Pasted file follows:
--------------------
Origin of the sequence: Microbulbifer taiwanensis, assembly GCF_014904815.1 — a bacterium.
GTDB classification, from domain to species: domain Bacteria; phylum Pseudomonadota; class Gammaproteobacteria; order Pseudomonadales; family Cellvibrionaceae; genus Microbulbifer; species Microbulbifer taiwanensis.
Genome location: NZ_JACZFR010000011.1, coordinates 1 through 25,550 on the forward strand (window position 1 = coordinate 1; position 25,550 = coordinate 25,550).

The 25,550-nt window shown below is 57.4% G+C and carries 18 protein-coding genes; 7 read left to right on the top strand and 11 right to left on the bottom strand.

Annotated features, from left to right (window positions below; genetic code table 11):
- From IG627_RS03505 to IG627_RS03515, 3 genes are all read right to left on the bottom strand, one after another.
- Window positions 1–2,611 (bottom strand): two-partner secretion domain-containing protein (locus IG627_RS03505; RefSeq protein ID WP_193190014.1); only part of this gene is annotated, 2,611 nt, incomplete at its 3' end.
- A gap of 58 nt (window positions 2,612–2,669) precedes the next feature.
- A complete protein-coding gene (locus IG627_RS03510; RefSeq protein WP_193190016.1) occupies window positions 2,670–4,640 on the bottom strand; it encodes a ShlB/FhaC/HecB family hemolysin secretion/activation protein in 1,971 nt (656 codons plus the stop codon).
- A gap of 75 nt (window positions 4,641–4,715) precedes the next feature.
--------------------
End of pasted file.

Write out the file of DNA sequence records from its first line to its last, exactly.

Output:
Origin of the sequence: Microbulbifer taiwanensis, assembly GCF_014904815.1 — a bacterium.
GTDB classification, from domain to species: domain Bacteria; phylum Pseudomonadota; class Gammaproteobacteria; order Pseudomonadales; family Cellvibrionaceae; genus Microbulbifer; species Microbulbifer taiwanensis.
Genome location: NZ_JACZFR010000011.1, coordinates 1 through 25,550 on the forward strand (window position 1 = coordinate 1; position 25,550 = coordinate 25,550).

The 25,550-nt window shown below is 57.4% G+C and carries 18 protein-coding genes; 7 read left to right on the top strand and 11 right to left on the bottom strand.

Annotated features, from left to right (window positions below; genetic code table 11):
- From IG627_RS03505 to IG627_RS03515, 3 genes are all read right to left on the bottom strand, one after another.
- Window positions 1–2,611 (bottom strand): two-partner secretion domain-containing protein (locus IG627_RS03505; RefSeq protein ID WP_193190014.1); only part of this gene is annotated, 2,611 nt, incomplete at its 3' end.
- A gap of 58 nt (window positions 2,612–2,669) precedes the next feature.
- A complete protein-coding gene (locus IG627_RS03510; RefSeq protein WP_193190016.1) occupies window positions 2,670–4,640 on the bottom strand; it encodes a ShlB/FhaC/HecB family hemolysin secretion/activation protein in 1,971 nt (656 codons plus the stop codon).
- A gap of 75 nt (window positions 4,641–4,715) precedes the next feature.